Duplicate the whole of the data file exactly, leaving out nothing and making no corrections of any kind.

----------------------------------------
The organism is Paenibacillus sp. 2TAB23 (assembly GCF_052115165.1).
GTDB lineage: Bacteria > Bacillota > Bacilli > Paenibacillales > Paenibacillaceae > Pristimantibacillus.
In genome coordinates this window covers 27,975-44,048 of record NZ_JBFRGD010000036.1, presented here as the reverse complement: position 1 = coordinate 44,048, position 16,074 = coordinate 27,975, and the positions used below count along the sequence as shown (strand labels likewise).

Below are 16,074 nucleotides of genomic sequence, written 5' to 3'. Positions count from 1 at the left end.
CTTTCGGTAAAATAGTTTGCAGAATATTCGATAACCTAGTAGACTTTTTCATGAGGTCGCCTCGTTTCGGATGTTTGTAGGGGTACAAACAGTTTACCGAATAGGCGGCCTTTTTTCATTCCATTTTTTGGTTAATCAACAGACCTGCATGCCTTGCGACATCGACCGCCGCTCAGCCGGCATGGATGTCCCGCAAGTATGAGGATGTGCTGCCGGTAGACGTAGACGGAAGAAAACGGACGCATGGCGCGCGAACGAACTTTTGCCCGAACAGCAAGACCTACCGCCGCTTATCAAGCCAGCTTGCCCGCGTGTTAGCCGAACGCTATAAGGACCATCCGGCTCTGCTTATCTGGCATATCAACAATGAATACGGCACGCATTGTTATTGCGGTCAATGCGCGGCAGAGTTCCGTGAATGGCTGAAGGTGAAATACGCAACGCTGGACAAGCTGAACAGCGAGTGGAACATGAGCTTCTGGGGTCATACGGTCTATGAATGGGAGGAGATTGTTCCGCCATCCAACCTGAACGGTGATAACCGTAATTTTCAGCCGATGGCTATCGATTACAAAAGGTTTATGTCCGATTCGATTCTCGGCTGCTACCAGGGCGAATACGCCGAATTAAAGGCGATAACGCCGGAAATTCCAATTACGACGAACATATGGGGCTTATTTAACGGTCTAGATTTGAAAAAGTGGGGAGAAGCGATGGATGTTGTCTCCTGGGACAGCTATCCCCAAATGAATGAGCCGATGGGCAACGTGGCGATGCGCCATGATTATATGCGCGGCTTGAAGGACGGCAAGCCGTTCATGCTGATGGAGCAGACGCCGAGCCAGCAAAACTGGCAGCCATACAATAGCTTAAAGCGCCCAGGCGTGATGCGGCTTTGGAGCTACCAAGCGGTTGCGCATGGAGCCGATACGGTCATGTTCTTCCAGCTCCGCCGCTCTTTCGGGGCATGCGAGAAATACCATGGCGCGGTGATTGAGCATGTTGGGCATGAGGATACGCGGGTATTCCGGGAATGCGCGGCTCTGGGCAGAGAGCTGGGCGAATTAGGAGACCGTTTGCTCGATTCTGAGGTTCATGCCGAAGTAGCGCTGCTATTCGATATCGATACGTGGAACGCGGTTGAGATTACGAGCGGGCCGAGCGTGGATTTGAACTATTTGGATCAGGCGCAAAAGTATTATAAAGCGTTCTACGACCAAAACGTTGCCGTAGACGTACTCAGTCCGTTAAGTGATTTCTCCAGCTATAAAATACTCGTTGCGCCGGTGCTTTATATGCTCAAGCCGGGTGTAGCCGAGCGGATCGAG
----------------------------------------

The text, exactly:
The organism is Paenibacillus sp. 2TAB23 (assembly GCF_052115165.1).
GTDB lineage: Bacteria > Bacillota > Bacilli > Paenibacillales > Paenibacillaceae > Pristimantibacillus.
In genome coordinates this window covers 27,975-44,048 of record NZ_JBFRGD010000036.1, presented here as the reverse complement: position 1 = coordinate 44,048, position 16,074 = coordinate 27,975, and the positions used below count along the sequence as shown (strand labels likewise).

Below are 16,074 nucleotides of genomic sequence, written 5' to 3'. Positions count from 1 at the left end.
CTTTCGGTAAAATAGTTTGCAGAATATTCGATAACCTAGTAGACTTTTTCATGAGGTCGCCTCGTTTCGGATGTTTGTAGGGGTACAAACAGTTTACCGAATAGGCGGCCTTTTTTCATTCCATTTTTTGGTTAATCAACAGACCTGCATGCCTTGCGACATCGACCGCCGCTCAGCCGGCATGGATGTCCCGCAAGTATGAGGATGTGCTGCCGGTAGACGTAGACGGAAGAAAACGGACGCATGGCGCGCGAACGAACTTTTGCCCGAACAGCAAGACCTACCGCCGCTTATCAAGCCAGCTTGCCCGCGTGTTAGCCGAACGCTATAAGGACCATCCGGCTCTGCTTATCTGGCATATCAACAATGAATACGGCACGCATTGTTATTGCGGTCAATGCGCGGCAGAGTTCCGTGAATGGCTGAAGGTGAAATACGCAACGCTGGACAAGCTGAACAGCGAGTGGAACATGAGCTTCTGGGGTCATACGGTCTATGAATGGGAGGAGATTGTTCCGCCATCCAACCTGAACGGTGATAACCGTAATTTTCAGCCGATGGCTATCGATTACAAAAGGTTTATGTCCGATTCGATTCTCGGCTGCTACCAGGGCGAATACGCCGAATTAAAGGCGATAACGCCGGAAATTCCAATTACGACGAACATATGGGGCTTATTTAACGGTCTAGATTTGAAAAAGTGGGGAGAAGCGATGGATGTTGTCTCCTGGGACAGCTATCCCCAAATGAATGAGCCGATGGGCAACGTGGCGATGCGCCATGATTATATGCGCGGCTTGAAGGACGGCAAGCCGTTCATGCTGATGGAGCAGACGCCGAGCCAGCAAAACTGGCAGCCATACAATAGCTTAAAGCGCCCAGGCGTGATGCGGCTTTGGAGCTACCAAGCGGTTGCGCATGGAGCCGATACGGTCATGTTCTTCCAGCTCCGCCGCTCTTTCGGGGCATGCGAGAAATACCATGGCGCGGTGATTGAGCATGTTGGGCATGAGGATACGCGGGTATTCCGGGAATGCGCGGCTCTGGGCAGAGAGCTGGGCGAATTAGGAGACCGTTTGCTCGATTCTGAGGTTCATGCCGAAGTAGCGCTGCTATTCGATATCGATACGTGGAACGCGGTTGAGATTACGAGCGGGCCGAGCGTGGATTTGAACTATTTGGATCAGGCGCAAAAGTATTATAAAGCGTTCTACGACCAAAACGTTGCCGTAGACGTACTCAGTCCGTTAAGTGATTTCTCCAGCTATAAAATACTCGTTGCGCCGGTGCTTTATATGCTCAAGCCGGGTGTAGCCGAGCGGATCGAG